The events of Sunday opened up the AFC playoff race. Pittsburgh’s loss to Baltimore and the reality that Ben Roethlisberger might not be back anytime soon makes the Steelers’ position at 6-4 very tenuous. Indianapolis is also 6-4. We looked closer at the Colts last week, and I don’t think anyone would consider them a lock. But only one team is in immediate striking distance of these two wild-card leaders, and it’s the Cincinnati Bengals at 5-5. Let’s look at their chances at playing their way into the postseason for the second straight year.
Cincinnati’s had an up-and-down year. They were blown out on the opening Monday Night game of the year in Baltimore, but then cashed in three straight soft games against Cleveland, Washington and Jacksonville. The losing quickly followed though—a home loss to Miami, blowing a game at Cleveland, then dropping games against Pittsburgh & Denver sandwiched around a bye. At 3-5, the season was slipping away until they stepped up with a 31-13 win over the New York Giants. Then the Bengals took advantage of the easiest of games in Sunday’s 28-6 win over Kansas City. Now they’ve got some momentum and a path back to the playoffs.
Defense has always been the calling card for Marvin Lewis’ teams, but that hasn’t been the case in 2012. The defense ranks in the lower half of the NFL in points allowed at 19th, with roughly equivalent play against the run and the pass. The secondary was seen as the one key weakness on this unit coming into the year and that’s held up through 10 games—Cincinnati’s poor play on pass coverage comes in spite of having one of the best pass rushes in the NFL, as both tackle Geno Atkins and end Michael Johnson are having great years rushing the quarterback. But it seems if Atkins or Johnson don’t knock the opposing QB down, a big play possibility opens up.
The offense ranks above average, at 12th in the NFL in scoring. Andy Dalton has had to take on a greater burden, as the offseason addition of BenJarvus Green-Ellis at running back hasn’t energized the ground game. Dalton has done a good job getting the ball downfield, particularly to A.J. Green, who has 911 receiving yards, but it’s come at a price—11 interceptions, putting Cincy on the (-1) side of the turnover ledger.
What we see here is a team that has completely flipped its identity. From a defense-oriented, run-first style that focused on minimizing mistakes, the Bengals now have to win games by throwing it downfield and living with interceptions. Dalton, in his second year, is not yet a point where he can assume this kind of load without the high interception volume.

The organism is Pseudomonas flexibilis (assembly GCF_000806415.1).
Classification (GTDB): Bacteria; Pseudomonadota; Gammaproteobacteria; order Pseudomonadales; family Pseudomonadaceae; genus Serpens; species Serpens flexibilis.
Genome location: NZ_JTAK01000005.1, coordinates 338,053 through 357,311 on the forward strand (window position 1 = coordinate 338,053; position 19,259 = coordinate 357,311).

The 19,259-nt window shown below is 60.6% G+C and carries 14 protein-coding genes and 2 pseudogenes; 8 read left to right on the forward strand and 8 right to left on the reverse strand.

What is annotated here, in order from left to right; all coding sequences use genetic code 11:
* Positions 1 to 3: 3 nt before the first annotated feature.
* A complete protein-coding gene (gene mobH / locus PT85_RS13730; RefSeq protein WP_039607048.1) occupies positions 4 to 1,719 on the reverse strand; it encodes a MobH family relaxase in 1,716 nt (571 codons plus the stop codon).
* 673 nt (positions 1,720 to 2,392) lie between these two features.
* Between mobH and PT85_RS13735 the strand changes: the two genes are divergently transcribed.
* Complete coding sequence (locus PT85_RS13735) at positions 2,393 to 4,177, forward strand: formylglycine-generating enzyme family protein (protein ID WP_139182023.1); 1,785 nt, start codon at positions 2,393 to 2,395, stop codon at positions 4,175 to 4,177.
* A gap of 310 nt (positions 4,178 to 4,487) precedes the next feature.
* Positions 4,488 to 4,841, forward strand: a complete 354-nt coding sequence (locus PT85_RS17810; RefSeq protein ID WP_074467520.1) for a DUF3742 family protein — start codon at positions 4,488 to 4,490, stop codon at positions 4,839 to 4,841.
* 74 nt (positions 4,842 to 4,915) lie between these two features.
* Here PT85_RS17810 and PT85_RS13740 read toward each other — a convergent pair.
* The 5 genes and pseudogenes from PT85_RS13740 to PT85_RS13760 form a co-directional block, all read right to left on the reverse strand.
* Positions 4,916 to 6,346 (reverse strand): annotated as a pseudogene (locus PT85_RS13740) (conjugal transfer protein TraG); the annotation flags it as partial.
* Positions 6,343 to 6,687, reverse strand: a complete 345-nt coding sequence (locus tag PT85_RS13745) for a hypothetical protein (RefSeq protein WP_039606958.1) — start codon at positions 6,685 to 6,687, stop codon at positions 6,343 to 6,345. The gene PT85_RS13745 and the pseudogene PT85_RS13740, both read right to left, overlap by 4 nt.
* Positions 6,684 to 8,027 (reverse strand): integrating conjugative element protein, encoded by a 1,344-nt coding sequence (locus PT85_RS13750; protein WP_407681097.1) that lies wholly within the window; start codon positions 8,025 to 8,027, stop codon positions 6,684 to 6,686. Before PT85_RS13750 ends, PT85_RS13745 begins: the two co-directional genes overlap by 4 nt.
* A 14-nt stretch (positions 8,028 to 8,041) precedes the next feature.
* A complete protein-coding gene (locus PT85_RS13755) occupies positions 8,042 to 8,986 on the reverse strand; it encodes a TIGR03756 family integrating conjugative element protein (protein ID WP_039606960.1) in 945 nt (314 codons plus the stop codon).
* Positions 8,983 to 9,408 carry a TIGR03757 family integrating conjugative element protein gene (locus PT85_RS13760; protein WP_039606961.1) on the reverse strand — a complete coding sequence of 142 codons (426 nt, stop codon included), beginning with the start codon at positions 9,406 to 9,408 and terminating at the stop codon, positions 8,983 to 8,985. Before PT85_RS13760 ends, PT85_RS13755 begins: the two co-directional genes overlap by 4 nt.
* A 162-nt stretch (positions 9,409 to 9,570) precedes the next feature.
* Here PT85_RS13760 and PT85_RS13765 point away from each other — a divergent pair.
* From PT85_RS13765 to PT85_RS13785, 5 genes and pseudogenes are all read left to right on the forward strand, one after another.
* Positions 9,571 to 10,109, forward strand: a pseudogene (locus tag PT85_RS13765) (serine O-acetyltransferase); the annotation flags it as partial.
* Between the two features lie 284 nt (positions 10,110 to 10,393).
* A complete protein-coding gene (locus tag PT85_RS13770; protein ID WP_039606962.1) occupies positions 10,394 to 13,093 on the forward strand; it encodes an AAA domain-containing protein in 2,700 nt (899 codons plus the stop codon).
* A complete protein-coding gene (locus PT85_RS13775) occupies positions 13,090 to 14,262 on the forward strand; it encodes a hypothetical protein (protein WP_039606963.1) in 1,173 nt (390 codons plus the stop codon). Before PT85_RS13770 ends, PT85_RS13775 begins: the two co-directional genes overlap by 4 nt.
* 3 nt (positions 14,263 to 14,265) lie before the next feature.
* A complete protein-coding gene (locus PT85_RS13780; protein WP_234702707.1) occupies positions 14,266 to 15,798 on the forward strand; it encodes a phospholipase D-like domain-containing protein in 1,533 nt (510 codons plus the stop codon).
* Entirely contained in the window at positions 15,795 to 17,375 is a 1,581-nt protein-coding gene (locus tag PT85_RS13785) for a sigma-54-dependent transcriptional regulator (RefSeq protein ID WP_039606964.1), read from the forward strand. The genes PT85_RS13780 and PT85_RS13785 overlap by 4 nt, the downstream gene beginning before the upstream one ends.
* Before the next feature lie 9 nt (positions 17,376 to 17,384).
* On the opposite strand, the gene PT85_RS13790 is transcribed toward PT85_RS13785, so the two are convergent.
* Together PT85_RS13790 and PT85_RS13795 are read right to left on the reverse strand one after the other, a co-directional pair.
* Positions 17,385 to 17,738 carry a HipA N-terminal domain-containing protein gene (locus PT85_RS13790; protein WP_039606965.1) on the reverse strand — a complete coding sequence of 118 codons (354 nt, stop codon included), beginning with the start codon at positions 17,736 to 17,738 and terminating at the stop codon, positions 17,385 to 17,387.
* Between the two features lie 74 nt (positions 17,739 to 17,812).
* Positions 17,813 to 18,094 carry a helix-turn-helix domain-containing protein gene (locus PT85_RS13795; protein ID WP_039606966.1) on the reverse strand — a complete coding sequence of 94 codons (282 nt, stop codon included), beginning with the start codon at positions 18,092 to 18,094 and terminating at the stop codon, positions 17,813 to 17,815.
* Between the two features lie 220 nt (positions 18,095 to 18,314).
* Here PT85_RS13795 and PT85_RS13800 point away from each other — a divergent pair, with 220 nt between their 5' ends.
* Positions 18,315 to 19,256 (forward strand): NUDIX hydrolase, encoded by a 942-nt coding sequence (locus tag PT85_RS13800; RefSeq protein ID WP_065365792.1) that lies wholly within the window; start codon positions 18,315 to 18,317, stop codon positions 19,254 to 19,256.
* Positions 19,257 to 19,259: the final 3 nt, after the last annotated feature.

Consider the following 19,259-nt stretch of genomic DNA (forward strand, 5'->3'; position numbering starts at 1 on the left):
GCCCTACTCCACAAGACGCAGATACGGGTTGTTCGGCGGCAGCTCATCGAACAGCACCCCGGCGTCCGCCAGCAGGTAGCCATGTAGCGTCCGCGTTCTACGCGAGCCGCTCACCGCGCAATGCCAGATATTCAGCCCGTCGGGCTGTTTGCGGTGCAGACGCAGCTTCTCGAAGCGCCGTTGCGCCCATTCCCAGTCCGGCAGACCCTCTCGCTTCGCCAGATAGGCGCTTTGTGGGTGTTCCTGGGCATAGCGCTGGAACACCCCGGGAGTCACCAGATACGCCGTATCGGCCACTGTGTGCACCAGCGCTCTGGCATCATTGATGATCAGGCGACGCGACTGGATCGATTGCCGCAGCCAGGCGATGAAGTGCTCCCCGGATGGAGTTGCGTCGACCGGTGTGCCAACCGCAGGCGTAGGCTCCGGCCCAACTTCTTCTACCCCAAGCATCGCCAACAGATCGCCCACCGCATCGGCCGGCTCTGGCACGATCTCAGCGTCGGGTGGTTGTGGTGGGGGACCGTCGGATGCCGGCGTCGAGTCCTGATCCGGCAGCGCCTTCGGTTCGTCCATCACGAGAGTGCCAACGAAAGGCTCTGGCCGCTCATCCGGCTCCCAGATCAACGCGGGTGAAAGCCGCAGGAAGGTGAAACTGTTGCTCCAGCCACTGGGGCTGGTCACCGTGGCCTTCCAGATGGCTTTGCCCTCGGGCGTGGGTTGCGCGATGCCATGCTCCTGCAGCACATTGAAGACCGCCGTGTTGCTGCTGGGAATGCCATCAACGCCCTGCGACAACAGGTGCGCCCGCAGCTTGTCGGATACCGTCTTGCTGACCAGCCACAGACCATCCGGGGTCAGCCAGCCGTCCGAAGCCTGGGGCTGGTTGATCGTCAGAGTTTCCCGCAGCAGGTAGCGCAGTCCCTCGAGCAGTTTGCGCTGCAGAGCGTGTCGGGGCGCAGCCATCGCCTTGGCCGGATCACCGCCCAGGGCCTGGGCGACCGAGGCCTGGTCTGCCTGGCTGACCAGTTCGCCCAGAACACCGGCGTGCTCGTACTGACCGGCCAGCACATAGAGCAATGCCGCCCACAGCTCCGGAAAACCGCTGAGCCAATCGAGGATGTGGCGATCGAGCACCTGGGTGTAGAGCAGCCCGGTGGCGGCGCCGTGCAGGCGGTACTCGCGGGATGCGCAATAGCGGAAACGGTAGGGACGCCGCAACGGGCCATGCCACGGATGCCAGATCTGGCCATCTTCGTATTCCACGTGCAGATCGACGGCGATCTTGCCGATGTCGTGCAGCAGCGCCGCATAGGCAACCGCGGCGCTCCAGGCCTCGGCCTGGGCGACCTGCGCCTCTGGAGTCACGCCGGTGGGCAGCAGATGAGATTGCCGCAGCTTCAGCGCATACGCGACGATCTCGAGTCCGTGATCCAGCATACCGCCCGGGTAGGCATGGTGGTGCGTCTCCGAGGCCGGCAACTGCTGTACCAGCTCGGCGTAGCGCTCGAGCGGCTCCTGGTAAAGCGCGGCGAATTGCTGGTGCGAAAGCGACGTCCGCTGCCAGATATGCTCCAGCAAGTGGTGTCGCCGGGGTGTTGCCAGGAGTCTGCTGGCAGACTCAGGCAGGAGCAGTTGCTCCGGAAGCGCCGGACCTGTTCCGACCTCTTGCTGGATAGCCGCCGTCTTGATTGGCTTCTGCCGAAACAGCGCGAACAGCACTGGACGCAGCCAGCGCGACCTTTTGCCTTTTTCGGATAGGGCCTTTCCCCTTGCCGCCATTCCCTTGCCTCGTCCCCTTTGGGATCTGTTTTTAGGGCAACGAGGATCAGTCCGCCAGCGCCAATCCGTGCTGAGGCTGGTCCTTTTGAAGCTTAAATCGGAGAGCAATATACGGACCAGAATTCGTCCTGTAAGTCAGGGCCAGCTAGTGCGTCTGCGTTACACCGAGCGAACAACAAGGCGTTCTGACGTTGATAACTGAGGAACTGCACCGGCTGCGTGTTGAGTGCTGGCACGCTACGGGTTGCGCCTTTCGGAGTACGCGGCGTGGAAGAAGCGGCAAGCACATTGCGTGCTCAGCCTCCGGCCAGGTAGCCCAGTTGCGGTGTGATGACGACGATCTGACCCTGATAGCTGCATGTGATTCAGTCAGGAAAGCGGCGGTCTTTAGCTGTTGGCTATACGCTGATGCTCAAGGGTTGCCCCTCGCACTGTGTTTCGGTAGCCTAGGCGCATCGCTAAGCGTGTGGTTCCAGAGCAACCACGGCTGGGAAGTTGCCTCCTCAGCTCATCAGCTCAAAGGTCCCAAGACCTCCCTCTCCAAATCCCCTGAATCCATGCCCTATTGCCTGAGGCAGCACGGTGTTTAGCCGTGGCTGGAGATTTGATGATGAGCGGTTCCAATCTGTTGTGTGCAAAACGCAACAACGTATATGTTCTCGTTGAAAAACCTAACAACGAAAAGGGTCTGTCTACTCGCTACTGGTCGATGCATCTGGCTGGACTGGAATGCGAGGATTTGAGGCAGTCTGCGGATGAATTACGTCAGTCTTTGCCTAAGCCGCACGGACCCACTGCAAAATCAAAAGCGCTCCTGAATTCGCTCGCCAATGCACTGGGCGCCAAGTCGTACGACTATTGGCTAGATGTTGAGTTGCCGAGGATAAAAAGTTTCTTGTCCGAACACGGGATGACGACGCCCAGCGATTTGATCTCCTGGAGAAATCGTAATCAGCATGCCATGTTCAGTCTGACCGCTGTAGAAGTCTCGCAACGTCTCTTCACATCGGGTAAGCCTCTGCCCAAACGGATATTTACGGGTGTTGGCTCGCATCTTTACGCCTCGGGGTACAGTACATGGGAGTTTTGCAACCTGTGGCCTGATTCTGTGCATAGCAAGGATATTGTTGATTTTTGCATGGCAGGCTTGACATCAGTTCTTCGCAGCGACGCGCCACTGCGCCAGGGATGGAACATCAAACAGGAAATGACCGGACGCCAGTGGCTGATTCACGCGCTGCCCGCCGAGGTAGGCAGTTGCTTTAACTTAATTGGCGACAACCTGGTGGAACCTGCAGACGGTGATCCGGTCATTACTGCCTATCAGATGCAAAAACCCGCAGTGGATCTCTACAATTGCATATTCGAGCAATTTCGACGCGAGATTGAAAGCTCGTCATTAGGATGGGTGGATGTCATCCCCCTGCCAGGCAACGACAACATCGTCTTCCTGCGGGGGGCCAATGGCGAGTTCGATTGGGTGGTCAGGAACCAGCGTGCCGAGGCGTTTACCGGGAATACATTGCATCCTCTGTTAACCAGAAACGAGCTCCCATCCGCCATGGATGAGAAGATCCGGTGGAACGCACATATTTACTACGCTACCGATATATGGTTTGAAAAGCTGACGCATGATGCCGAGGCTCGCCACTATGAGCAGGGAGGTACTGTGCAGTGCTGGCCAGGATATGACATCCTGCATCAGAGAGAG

It’s not going to be easy trying to win games on their current path. Cincinnati isn’t loaded with talent at receiver, so Dalton has to load up on going to Green, making it tougher to envision the turnovers coming down. The best possible hope for improvement has to come from the rush defense, which has much more talent than its 18th-place ranking in the NFL would suggest.
The schedule is manageable—a coming home game with Oakland puts the Bengals in good shape to win their third straight. Then it’s a big game at San Diego, as the Chargers are one of a slew of teams at 4-6 and hoping for a big finish of their own. A home game with Dallas follows. It’s very reasonable to expect Cincy to be 7-6 coming out of these games and 8-5 is also in play. Then it’s two straight road games. One of them is at Philadelphia, while it normally doesn’t matter where you play the Eagles in 2012, the fact it’s a Thursday night road game could make it a little tougher. Cincinnati then closes the season with a road trip to Pittsburgh and a home date with Baltimore. It’s well possible the Bengals could be 9-5 when they approach their AFC North rivals. Even 8-6 gives them a real shot to get in with just one win.
Perhaps Cincinnati is then the proto-type AFC team in 2012. They really don’t look playoff-caliber and probably aren’t, but somebody in this conference has to make it and when you start going game-by-game, you have to ask why it can’t be them.